During the war, Jose Laurel, known for his intellectual and legal brilliance and influence in Batangas, was appointed as president of the Second Philippine Republic during the Japanese occupation. Post-war, the Third Philippine Republic saw the rise of the well-educated and well-raised Manuel Roxas from Capiz as its first president. After Roxas’ untimely death, he was succeeded by Elpidio Quirino from an established family in Ilocos Sur. Ramon Magsaysay, known as the “Champion of the Masses” during his presidency, was also in fact from a recognized family in Zambales.
Another vice president ascended to the presidency in the name of Carlos Garcia, a Boholano lawyer, teacher, and politician. He was succeeded by Diosdado Macapagal who traced his roots from a poor family in Pampanga (but not from the poorest of the poor), but through the support of different people became educated at the best universities in the country, and became the only Philippine president to have had two doctorate degrees, one in law and one in economics. Macapagal was succeeded by Ferdinand Marcos from a family of political elites in Ilocos Norte – his father, Mariano Marcos, was a congressman and a lawyer.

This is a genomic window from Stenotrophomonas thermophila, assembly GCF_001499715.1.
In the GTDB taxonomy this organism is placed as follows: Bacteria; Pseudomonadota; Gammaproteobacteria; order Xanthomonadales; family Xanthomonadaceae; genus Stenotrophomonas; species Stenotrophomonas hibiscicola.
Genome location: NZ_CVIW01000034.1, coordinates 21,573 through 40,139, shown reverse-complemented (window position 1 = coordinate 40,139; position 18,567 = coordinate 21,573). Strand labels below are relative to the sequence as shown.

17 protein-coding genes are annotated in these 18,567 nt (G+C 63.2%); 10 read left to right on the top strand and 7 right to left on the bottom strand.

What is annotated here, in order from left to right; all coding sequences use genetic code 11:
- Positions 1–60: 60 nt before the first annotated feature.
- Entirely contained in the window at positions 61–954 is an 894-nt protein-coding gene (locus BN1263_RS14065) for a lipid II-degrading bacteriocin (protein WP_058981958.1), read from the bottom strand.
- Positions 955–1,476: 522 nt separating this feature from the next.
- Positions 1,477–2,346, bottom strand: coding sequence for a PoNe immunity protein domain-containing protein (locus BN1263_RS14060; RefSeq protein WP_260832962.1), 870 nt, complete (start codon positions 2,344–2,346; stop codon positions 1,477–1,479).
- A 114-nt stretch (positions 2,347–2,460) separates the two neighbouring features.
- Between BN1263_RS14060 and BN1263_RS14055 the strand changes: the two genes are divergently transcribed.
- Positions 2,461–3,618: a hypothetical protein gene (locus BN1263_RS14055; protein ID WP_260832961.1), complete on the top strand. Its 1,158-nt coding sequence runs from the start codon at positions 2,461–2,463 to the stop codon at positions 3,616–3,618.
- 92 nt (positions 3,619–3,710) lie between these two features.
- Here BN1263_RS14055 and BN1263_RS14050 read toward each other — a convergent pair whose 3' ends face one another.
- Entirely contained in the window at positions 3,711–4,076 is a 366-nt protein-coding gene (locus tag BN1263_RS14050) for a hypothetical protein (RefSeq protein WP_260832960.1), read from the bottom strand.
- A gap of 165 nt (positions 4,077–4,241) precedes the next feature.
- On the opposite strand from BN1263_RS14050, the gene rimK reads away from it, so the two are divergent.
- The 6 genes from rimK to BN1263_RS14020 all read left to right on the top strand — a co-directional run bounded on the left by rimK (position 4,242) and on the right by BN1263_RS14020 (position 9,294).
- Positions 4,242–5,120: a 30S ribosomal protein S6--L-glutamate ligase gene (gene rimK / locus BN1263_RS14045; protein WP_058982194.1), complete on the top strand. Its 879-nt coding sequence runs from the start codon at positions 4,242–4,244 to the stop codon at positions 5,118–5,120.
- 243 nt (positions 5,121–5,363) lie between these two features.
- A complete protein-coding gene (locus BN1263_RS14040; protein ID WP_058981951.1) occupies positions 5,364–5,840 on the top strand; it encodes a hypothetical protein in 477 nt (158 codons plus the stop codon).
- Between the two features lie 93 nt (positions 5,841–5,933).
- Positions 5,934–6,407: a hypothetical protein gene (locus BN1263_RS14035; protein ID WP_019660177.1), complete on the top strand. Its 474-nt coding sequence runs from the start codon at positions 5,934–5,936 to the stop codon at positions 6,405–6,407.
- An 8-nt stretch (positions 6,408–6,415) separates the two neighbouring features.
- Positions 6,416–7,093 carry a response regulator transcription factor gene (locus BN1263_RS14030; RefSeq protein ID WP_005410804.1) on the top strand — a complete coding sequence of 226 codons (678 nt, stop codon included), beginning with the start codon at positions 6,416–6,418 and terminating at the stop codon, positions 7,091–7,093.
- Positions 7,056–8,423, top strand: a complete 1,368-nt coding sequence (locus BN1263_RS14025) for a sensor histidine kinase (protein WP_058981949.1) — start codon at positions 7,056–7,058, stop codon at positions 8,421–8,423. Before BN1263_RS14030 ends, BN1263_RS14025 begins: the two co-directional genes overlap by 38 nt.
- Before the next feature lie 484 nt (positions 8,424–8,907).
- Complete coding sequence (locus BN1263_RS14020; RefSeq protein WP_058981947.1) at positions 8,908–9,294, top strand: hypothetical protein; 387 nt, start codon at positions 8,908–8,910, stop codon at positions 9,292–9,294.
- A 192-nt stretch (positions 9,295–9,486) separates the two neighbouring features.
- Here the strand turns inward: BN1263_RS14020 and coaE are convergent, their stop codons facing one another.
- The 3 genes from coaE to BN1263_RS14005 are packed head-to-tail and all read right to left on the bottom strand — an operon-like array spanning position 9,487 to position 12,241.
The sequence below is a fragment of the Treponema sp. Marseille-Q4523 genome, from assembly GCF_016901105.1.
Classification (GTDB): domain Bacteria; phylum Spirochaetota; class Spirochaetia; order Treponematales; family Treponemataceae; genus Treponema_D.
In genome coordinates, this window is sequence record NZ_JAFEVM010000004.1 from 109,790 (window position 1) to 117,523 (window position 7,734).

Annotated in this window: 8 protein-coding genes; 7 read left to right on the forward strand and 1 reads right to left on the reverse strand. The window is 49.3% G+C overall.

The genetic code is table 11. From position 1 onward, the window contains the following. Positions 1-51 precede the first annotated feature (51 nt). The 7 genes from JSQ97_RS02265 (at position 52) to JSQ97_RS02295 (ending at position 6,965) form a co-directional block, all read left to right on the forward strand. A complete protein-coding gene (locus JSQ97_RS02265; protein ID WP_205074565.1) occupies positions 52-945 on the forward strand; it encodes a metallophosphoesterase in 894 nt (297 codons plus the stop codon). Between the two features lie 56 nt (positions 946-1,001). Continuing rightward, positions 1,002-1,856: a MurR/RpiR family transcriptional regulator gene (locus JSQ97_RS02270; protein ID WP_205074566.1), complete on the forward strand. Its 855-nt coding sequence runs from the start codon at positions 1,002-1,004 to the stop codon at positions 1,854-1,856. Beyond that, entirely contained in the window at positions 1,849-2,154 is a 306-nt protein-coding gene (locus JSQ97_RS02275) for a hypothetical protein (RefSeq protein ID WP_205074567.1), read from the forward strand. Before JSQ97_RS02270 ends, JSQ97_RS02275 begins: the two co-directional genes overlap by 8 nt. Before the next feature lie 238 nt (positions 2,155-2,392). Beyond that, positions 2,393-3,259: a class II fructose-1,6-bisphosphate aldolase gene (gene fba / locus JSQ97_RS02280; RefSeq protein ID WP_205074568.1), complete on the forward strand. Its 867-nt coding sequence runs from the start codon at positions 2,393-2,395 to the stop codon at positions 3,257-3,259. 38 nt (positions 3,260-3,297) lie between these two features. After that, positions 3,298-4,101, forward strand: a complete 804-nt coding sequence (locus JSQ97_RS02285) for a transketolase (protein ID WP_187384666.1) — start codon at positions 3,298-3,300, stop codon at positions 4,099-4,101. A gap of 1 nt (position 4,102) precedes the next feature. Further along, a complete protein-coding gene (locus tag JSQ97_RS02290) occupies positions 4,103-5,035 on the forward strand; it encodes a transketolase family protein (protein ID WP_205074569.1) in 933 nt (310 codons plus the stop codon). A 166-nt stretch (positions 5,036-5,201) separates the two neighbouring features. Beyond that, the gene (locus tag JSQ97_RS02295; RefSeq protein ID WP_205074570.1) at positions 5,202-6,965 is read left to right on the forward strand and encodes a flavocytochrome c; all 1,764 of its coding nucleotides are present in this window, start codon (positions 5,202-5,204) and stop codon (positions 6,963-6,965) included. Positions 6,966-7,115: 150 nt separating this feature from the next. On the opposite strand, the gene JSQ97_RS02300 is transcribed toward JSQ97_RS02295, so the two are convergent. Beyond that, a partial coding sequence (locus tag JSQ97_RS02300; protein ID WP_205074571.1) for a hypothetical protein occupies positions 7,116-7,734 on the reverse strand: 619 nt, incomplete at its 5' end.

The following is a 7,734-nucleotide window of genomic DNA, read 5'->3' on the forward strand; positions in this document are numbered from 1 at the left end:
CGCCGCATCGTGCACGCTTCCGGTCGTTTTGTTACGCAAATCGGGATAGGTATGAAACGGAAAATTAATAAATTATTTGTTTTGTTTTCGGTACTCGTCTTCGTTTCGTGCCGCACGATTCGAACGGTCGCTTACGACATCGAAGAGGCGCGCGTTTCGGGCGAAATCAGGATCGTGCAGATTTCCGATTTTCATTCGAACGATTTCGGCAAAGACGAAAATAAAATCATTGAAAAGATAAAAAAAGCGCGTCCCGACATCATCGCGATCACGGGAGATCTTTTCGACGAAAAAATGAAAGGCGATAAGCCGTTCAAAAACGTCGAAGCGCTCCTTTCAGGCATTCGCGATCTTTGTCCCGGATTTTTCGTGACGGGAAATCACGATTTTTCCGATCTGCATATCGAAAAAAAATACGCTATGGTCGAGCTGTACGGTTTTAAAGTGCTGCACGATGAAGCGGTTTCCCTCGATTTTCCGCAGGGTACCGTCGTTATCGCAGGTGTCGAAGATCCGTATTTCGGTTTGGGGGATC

Post-Marcos, the restoration of democracy through the EDSA Revolution gave the country Corazon Aquino, the widow of opposition senator Ninoy Aquino. She came from a family of hacienderos in Tarlac. She was succeeded by Fidel Ramos, a son of a diplomat, Narciso Ramos, who studied at the US Military Academy or West Point. Joseph Estrada comes from a rich family in Manila and San Juan while his successor Gloria Macapagal Arroyo is the daughter of former president Macapagal. She was eventually succeeded by a child of another former president, Benigno “Noynoy” Aquino III.